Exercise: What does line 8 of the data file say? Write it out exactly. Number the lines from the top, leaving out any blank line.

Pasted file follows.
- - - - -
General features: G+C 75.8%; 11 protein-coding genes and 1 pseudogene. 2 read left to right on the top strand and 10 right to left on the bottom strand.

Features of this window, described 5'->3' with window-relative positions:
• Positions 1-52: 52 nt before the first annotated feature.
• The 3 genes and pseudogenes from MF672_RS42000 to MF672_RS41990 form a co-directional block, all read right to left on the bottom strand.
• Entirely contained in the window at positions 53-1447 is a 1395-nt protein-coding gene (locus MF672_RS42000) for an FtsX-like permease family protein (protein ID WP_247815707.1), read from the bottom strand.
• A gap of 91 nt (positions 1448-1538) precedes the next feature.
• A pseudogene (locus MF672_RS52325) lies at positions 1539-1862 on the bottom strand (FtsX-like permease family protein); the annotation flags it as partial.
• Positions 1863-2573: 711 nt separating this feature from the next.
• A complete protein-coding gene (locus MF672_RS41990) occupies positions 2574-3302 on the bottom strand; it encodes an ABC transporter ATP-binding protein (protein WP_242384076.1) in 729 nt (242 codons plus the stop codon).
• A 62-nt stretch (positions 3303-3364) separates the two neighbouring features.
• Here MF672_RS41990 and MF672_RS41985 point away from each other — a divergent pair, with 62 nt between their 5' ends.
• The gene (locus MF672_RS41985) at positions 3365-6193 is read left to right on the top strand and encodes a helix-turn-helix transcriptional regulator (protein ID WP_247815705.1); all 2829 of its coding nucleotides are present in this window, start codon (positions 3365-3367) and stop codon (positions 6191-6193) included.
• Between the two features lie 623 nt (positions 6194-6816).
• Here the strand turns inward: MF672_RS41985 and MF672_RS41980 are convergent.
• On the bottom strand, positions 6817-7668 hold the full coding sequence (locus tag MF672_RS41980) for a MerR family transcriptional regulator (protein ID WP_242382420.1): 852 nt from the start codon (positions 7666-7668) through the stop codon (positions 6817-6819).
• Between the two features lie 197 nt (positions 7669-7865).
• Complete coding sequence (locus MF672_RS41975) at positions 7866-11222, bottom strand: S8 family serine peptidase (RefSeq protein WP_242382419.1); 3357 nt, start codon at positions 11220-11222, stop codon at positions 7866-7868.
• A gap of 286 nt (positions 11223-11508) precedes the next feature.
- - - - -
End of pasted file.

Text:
• Positions 1863-2573: 711 nt separating this feature from the next.